Time to take a break from the health care crisis. After all, it’ll still be here next week, and the week after. Let’s talk instead about salt.

Why salt? Because I’m not a one-trick ranter, and because it’s getting more and more media attention. For example, the Los Angeles Times reported, “For decades, people have been ignoring advice to eat less salt — in large part because it’s hard to avoid. Processed and restaurant foods are simply loaded with sodium.” They go on to say that “under growing pressure from doctors, consumers, states, advocacy groups, and even national-level advisors, big-name food companies are slashing sodium from” various food products. Just last month, the FDA “announced its intent to reduce salt in the American diet, beginning with a call for voluntary cutbacks from the food industry.”

Now I, like at least half of my patients, suffer from hypertension (high blood pressure, for those of you who have been hiding under a rock, or a slab of salt). I reduced my salt intake years ago, and after a brief but moderately distasteful transition, found that my taste buds amicably adjusted. Now many prepared foods are just too darn salty. The up-side is that I now appreciate the subtleties of the various spices that define good food. Unfortunately, it means preparing more of the meals at home. My theory is that, besides catering of a country of saltaholics, the food manufacturers are hard pressed to make tasty prepared foods that are boxed, canned or frozen and still retain the subtle flavor of spices such as sage, thyme, coriander or rosemary. Salt masks a host of culinary deficiencies cheaply and well.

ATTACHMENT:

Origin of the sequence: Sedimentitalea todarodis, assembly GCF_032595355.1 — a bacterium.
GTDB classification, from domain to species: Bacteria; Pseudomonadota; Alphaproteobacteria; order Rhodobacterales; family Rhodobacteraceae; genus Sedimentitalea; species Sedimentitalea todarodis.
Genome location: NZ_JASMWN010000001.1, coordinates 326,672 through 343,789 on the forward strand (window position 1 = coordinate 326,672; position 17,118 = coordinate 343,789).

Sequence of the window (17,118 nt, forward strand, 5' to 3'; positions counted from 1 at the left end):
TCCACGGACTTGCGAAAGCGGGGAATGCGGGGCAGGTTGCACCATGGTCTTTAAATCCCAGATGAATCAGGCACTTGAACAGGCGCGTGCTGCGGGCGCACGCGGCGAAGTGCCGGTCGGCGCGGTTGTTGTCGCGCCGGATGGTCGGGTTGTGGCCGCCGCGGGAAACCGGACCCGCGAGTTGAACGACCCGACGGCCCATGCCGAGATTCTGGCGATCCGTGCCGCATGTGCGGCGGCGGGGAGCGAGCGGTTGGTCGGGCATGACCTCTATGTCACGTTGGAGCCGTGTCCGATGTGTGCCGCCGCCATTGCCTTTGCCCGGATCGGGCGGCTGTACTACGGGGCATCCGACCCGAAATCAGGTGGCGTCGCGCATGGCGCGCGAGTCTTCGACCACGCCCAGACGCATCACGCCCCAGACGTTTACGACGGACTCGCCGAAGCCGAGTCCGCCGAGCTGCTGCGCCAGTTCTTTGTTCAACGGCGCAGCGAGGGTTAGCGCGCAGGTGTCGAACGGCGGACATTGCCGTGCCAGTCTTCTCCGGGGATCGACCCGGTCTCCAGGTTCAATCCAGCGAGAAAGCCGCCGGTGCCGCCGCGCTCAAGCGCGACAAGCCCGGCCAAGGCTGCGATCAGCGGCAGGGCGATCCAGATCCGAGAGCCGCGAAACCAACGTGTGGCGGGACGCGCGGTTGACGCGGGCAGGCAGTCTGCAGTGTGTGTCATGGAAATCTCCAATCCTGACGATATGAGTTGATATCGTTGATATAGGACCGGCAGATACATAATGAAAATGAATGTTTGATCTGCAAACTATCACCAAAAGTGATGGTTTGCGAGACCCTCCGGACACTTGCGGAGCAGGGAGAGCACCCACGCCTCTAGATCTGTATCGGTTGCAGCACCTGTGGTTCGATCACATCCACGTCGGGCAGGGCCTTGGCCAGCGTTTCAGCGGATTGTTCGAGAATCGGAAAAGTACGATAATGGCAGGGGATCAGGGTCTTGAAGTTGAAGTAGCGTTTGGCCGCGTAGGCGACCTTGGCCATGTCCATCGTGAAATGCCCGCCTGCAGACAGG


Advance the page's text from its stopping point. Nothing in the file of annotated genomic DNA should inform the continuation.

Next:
So I beseech my readers: Retrain your taste buds and eschew the salt. Together, the three of us will transform the prepared food industry over the next few hundred years.

Now, I’m going to go check my blood pressure.


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